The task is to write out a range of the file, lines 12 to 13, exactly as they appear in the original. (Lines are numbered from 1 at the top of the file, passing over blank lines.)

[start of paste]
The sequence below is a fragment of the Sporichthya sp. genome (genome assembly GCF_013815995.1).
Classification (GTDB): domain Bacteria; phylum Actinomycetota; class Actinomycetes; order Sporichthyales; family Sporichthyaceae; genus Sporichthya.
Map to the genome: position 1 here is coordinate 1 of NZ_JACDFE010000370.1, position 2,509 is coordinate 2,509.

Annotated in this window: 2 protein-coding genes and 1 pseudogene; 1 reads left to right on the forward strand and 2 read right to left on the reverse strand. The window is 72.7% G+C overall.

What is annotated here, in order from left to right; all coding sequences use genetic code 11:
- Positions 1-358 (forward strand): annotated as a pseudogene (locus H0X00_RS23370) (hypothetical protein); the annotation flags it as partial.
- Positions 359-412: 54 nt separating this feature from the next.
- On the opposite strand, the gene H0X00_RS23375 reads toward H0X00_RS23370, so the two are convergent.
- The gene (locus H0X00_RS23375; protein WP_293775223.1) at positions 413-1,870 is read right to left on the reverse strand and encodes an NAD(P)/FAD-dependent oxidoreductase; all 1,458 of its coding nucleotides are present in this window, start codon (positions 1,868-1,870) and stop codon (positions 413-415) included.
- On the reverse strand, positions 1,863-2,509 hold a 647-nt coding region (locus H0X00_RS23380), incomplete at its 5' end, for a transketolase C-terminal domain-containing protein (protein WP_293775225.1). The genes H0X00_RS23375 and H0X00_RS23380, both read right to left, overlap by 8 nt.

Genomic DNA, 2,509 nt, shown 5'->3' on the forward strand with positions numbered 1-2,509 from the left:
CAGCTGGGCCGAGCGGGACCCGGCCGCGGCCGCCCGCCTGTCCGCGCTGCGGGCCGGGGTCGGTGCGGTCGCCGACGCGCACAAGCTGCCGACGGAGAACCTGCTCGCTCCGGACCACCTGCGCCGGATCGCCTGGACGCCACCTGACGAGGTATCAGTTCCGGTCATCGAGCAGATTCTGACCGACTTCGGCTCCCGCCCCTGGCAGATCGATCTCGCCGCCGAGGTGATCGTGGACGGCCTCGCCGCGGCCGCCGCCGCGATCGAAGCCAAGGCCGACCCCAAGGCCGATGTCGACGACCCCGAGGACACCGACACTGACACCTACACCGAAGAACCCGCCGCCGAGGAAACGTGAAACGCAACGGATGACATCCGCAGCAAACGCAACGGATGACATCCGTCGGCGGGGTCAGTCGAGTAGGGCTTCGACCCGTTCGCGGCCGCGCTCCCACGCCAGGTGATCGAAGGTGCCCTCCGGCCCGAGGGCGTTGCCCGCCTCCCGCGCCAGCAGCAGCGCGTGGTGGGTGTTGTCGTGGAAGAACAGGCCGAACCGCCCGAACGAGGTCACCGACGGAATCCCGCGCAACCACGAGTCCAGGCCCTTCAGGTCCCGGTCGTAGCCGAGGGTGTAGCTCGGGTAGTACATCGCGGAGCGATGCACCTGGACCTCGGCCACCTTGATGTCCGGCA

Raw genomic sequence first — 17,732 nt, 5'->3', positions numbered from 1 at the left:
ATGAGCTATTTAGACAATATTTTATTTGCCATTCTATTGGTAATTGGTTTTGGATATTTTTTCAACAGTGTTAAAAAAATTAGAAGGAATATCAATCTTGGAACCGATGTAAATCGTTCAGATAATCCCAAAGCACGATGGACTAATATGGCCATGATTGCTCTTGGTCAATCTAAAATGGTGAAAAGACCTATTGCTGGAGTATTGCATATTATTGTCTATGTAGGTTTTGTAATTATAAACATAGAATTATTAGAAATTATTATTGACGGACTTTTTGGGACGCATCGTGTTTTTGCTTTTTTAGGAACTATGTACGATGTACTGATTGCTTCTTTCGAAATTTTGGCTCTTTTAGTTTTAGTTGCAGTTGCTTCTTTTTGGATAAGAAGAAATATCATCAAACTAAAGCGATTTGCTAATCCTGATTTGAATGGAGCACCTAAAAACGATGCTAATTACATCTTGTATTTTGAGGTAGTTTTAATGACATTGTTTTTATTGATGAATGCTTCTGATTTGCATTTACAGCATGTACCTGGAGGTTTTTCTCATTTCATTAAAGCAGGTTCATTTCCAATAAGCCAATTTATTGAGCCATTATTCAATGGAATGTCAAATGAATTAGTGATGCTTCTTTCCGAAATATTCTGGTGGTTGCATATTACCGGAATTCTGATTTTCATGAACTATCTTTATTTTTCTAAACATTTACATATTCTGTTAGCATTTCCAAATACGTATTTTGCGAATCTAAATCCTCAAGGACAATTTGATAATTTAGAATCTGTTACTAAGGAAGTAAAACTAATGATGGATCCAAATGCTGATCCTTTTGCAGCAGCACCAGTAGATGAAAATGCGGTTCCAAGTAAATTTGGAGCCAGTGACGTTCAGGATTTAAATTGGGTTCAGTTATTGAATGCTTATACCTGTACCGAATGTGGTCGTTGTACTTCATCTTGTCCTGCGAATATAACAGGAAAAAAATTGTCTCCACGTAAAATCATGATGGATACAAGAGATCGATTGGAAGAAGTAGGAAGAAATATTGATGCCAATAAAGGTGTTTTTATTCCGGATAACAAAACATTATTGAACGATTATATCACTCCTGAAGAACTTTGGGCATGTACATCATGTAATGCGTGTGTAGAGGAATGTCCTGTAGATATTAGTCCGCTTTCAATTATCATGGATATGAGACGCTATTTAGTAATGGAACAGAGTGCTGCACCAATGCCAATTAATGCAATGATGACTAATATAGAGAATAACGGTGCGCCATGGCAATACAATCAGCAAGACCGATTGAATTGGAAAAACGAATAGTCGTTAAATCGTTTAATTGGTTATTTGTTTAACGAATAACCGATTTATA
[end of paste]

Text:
CAGCTGGGCCGAGCGGGACCCGGCCGCGGCCGCCCGCCTGTCCGCGCTGCGGGCCGGGGTCGGTGCGGTCGCCGACGCGCACAAGCTGCCGACGGAGAACCTGCTCGCTCCGGACCACCTGCGCCGGATCGCCTGGACGCCACCTGACGAGGTATCAGTTCCGGTCATCGAGCAGATTCTGACCGACTTCGGCTCCCGCCCCTGGCAGATCGATCTCGCCGCCGAGGTGATCGTGGACGGCCTCGCCGCGGCCGCCGCCGCGATCGAAGCCAAGGCCGACCCCAAGGCCGATGTCGACGACCCCGAGGACACCGACACTGACACCTACACCGAAGAACCCGCCGCCGAGGAAACGTGAAACGCAACGGATGACATCCGCAGCAAACGCAACGGATGACATCCGTCGGCGGGGTCAGTCGAGTAGGGCTTCGACCCGTTCGCGGCCGCGCTCCCACGCCAGGTGATCGAAGGTGCCCTCCGGCCCGAGGGCGTTGCCCGCCTCCCGCGCCAGCAGCAGCGCGTGGTGGGTGTTGTCGTGGAAGAACAGGCCGAACCGCCCGAACGAGGTCACCGACGGAATCCCGCGCAACCACGAGTCCAGGCCCTTCAGGTCCCGGTCGTAGCCGAGGGTGTAGCTCGGGTAGTACATCGCGGAGCGATGCACCTGGACCTCGGCCACCTTGATGTCCGGCA

Raw genomic sequence first — 17,732 nt, 5'->3', positions numbered from 1 at the left: